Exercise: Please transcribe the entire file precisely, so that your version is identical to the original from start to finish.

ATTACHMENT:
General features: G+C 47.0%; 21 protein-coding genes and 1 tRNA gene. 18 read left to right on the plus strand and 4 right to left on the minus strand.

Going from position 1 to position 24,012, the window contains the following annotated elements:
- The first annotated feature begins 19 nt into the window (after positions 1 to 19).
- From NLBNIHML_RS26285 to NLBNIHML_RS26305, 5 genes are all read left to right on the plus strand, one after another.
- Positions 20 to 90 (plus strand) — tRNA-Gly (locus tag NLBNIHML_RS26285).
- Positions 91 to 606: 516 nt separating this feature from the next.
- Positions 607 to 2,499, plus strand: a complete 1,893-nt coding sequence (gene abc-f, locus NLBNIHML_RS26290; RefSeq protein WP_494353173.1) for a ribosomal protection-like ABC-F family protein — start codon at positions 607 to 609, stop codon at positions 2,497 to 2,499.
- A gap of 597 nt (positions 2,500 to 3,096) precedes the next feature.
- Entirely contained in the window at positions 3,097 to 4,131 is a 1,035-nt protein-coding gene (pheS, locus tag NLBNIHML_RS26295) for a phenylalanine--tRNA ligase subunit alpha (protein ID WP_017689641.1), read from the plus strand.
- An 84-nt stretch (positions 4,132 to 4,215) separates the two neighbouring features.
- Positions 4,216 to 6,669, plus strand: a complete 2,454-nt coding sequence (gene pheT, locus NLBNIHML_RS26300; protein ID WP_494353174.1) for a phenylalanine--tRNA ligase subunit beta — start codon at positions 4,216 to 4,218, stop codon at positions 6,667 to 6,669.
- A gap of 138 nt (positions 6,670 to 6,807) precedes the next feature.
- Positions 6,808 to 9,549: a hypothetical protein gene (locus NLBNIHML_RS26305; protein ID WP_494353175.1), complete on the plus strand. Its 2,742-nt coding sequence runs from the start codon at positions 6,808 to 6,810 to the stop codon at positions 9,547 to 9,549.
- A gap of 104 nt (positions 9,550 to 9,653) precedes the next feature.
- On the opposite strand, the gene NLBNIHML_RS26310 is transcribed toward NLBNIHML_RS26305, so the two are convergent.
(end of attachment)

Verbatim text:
General features: G+C 47.0%; 21 protein-coding genes and 1 tRNA gene. 18 read left to right on the plus strand and 4 right to left on the minus strand.

Going from position 1 to position 24,012, the window contains the following annotated elements:
- The first annotated feature begins 19 nt into the window (after positions 1 to 19).
- From NLBNIHML_RS26285 to NLBNIHML_RS26305, 5 genes are all read left to right on the plus strand, one after another.
- Positions 20 to 90 (plus strand) — tRNA-Gly (locus tag NLBNIHML_RS26285).
- Positions 91 to 606: 516 nt separating this feature from the next.
- Positions 607 to 2,499, plus strand: a complete 1,893-nt coding sequence (gene abc-f, locus NLBNIHML_RS26290; RefSeq protein WP_494353173.1) for a ribosomal protection-like ABC-F family protein — start codon at positions 607 to 609, stop codon at positions 2,497 to 2,499.
- A gap of 597 nt (positions 2,500 to 3,096) precedes the next feature.
- Entirely contained in the window at positions 3,097 to 4,131 is a 1,035-nt protein-coding gene (pheS, locus tag NLBNIHML_RS26295) for a phenylalanine--tRNA ligase subunit alpha (protein ID WP_017689641.1), read from the plus strand.
- An 84-nt stretch (positions 4,132 to 4,215) separates the two neighbouring features.
- Positions 4,216 to 6,669, plus strand: a complete 2,454-nt coding sequence (gene pheT, locus NLBNIHML_RS26300; protein ID WP_494353174.1) for a phenylalanine--tRNA ligase subunit beta — start codon at positions 4,216 to 4,218, stop codon at positions 6,667 to 6,669.
- A gap of 138 nt (positions 6,670 to 6,807) precedes the next feature.
- Positions 6,808 to 9,549: a hypothetical protein gene (locus NLBNIHML_RS26305; protein ID WP_494353175.1), complete on the plus strand. Its 2,742-nt coding sequence runs from the start codon at positions 6,808 to 6,810 to the stop codon at positions 9,547 to 9,549.
- A gap of 104 nt (positions 9,550 to 9,653) precedes the next feature.
- On the opposite strand, the gene NLBNIHML_RS26310 is transcribed toward NLBNIHML_RS26305, so the two are convergent.